Russia reportedly deployed fighter jets to war-torn Syria to help support the regime of President Bashar al-Assad.
U.S. defense officials later Friday confirmed the move, saying four of the tactical aircraft were observed in the country.
While the Pentagon didn't say what kind of planes were involved, at least one social media report indicated Su-30 aircraft were spotted at Bassel Al-Assad International Airport in Latakia.
The twin-engine fighters carry the NATO designation Flanker-C. The planes are capable of flying air-to-air and air-to-ground missions, and are primarily used by China, India and Vietnam, in addition to Russia.
The deployment of the fighter jets -- coming just hours after Defense Secretary Ash Carter spoke to his Russian counterpart -- is the most visible signal yet that Russia President Vladimir Putin plans to use military force to prop up Assad.
"We've been providing and will be providing all necessary military technical assistance and we call on other countries to join us," Putin said in a televised address.
In an appearance last week with U.S. troops, President Barack Obama last week criticized Putin's support for Assad as "a big mistake."
Russian leaders "are going to have to get smarter," he said. "They are threatened in many ways more than we are" by militants affiliated with the Islamic State in Iraq and Syria, or ISIS, he said. "Their strategy of doubling down on Assad right now is a big mistake."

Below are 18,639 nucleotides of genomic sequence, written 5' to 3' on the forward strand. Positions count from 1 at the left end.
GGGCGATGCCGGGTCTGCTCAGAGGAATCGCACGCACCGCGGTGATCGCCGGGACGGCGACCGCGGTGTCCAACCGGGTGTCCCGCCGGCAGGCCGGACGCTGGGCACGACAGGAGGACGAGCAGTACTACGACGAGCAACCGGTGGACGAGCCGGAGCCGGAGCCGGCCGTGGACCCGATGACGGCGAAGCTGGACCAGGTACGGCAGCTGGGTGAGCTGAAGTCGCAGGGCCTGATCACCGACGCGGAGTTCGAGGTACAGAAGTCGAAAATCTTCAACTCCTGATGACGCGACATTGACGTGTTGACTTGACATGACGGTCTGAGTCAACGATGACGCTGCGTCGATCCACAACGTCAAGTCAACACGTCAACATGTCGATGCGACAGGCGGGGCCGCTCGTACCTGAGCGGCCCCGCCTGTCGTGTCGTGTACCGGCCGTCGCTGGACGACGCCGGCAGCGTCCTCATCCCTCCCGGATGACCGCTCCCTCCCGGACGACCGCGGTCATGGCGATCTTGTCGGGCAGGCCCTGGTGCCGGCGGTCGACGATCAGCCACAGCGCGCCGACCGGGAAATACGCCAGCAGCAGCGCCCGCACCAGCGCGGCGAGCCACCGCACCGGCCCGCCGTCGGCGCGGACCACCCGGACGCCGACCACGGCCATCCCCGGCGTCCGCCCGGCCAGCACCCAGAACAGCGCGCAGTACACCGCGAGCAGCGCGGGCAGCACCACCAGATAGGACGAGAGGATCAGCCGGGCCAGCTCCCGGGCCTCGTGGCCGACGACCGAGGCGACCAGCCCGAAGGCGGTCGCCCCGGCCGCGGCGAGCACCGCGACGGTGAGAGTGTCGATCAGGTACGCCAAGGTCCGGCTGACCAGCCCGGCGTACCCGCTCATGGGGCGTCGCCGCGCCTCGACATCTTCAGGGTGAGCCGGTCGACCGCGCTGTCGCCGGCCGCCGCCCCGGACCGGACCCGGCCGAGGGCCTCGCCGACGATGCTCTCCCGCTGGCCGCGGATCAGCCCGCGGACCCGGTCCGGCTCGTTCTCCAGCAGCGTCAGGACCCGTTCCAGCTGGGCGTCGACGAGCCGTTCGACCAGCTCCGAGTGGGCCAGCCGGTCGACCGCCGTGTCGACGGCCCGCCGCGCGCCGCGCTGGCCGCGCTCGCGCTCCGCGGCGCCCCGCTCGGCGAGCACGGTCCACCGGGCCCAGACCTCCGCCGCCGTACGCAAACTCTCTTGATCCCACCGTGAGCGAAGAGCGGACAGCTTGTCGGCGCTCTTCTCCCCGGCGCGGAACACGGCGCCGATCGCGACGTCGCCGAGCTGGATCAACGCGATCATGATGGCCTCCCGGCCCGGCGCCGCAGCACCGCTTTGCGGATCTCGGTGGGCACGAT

Yet U.S. lawmakers on Wednesday excoriated Army Gen. Lloyd Austin, head of U.S. Central Command, for his testimony on the progress of the U.S.-led campaign to train moderate rebels in Syria and conduct airstrikes against ISIS.
The $500 million effort begun last December to train and equip Syrian rebels in the campaign against ISIS has produced thus far only four or possibly five fighters actually on the ground in Syria, Austin told the Senate Armed Services Committee.
Sen. John McCain, R-Arizona, called it the worst testimony he had ever heard.
Austin sat stone-faced as McCain called his claims "divorced from reality. Basically, what you're telling us is everything is fine" but "this is an abject failure." In his 28 years in the Senate, "I never heard testimony like this, never."
Some 330,000 people have been killed in the nearly five-year-old Syrian civil war, according to the Syrian Observatory for Human Rights. The conflict has also triggered a refugee crisis in Europe.